What is the reaction of an ion with #H_2O# to produce #H^+(aq)# and #OH^(-)(aq)#?

1 Answer
Apr 12, 2017

Answer:

We write.........#H_2O(l) rightleftharpoonsH^(+) + HO^-#

Explanation:

OR, MORE COMMONLY..........

#2H_2O rightleftharpoonsH_3O^+ +HO^-#

This is the so-called #"autoprotolysis reaction of water"#, which has been meticulously studied, and underlies our conception of acid/base chemistry.

The #"hydronium ion"#, #H_3O^+#, and #"hydroxide ion"#, #HO^-#, are conceived to be the characteristic cation and characteristic anion of the #"WATER SOLVENT"#, i.e. #"the acidium ion"#, and #"the hydroxide ion"#. I write #"conceived"# because the acidium ion in water solution is probably #H_5O_2^+# or #H_7O_3^+#, a cluster of several water molecules WITH AN EXTRA #H^+# associated with the cluster. We write #H^+#, or #H_3O^+# to represent this species, i.e. as a shorthand.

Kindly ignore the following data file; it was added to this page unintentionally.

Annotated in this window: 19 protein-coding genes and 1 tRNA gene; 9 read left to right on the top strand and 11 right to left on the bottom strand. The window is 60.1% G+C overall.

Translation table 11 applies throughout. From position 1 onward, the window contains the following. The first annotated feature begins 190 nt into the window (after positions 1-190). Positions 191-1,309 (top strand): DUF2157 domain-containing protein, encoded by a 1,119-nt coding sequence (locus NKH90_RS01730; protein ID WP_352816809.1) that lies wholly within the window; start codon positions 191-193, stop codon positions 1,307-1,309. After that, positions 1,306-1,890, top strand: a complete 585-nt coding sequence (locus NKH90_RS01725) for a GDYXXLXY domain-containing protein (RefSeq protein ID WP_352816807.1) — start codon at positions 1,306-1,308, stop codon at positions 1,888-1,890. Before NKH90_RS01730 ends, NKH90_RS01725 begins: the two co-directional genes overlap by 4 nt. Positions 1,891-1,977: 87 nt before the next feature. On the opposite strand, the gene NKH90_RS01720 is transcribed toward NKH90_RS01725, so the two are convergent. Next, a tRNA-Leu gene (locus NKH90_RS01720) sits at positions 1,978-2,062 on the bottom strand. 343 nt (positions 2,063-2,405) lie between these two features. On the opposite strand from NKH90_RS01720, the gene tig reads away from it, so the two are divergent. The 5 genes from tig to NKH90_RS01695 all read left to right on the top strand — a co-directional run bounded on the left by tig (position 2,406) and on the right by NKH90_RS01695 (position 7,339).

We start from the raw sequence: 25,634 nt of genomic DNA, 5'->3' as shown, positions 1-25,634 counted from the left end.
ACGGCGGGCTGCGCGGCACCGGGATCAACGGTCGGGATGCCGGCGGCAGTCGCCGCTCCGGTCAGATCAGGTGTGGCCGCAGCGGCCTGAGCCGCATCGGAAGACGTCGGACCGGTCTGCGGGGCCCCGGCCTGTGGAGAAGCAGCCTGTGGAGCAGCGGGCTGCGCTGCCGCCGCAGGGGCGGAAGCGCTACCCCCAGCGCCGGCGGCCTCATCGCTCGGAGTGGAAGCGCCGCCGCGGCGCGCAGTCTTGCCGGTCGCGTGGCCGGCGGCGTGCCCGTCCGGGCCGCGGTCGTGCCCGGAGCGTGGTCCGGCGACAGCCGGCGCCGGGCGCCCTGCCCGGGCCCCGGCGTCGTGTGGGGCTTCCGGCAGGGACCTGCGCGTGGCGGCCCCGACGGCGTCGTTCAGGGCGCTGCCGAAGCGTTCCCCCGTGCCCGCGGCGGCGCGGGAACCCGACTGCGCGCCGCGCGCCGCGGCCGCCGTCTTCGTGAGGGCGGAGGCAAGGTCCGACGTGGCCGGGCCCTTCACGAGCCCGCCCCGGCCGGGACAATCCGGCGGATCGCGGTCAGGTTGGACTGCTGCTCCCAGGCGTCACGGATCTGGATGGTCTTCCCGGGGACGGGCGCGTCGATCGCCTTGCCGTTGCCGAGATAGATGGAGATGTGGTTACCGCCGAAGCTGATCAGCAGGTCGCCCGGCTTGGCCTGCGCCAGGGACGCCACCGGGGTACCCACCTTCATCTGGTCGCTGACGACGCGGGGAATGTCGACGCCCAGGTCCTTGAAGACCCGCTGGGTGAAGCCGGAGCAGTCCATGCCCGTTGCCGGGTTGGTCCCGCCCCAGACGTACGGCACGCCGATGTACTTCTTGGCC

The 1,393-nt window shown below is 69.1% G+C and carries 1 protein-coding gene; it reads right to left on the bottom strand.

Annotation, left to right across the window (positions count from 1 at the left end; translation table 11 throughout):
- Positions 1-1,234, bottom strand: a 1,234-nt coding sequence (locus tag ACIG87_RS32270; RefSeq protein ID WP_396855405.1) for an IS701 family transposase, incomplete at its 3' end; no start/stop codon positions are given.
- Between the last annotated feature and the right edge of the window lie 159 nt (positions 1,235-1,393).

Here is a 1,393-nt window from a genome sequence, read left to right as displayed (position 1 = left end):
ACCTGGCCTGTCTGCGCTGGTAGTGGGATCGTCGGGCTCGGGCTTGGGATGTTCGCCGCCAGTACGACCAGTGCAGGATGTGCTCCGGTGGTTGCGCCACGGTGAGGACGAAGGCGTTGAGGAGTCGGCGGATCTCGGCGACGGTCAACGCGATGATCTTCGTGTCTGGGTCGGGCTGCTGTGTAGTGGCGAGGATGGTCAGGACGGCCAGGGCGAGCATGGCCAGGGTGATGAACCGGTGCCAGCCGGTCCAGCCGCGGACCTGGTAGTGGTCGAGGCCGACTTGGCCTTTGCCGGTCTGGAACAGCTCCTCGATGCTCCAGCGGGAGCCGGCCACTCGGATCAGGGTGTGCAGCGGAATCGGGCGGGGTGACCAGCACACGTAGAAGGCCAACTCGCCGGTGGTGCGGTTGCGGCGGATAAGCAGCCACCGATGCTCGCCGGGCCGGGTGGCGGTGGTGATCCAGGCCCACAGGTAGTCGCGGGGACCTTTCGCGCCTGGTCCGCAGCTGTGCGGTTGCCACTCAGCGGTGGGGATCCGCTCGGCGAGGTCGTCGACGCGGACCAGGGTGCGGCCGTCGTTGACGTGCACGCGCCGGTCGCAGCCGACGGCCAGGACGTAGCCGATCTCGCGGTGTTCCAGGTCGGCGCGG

In water at #298*K#,

#2H_2O rightleftharpoonsH_3O^+ +HO^-# #K_w=[H_3O^+][HO^-]=10^-14#.

Given that this is a bond-breaking reaction, how do you think this equilibrium would evolve AT HIGHER TEMPERATURES? (If you are not an undergrad, don't bother with this question).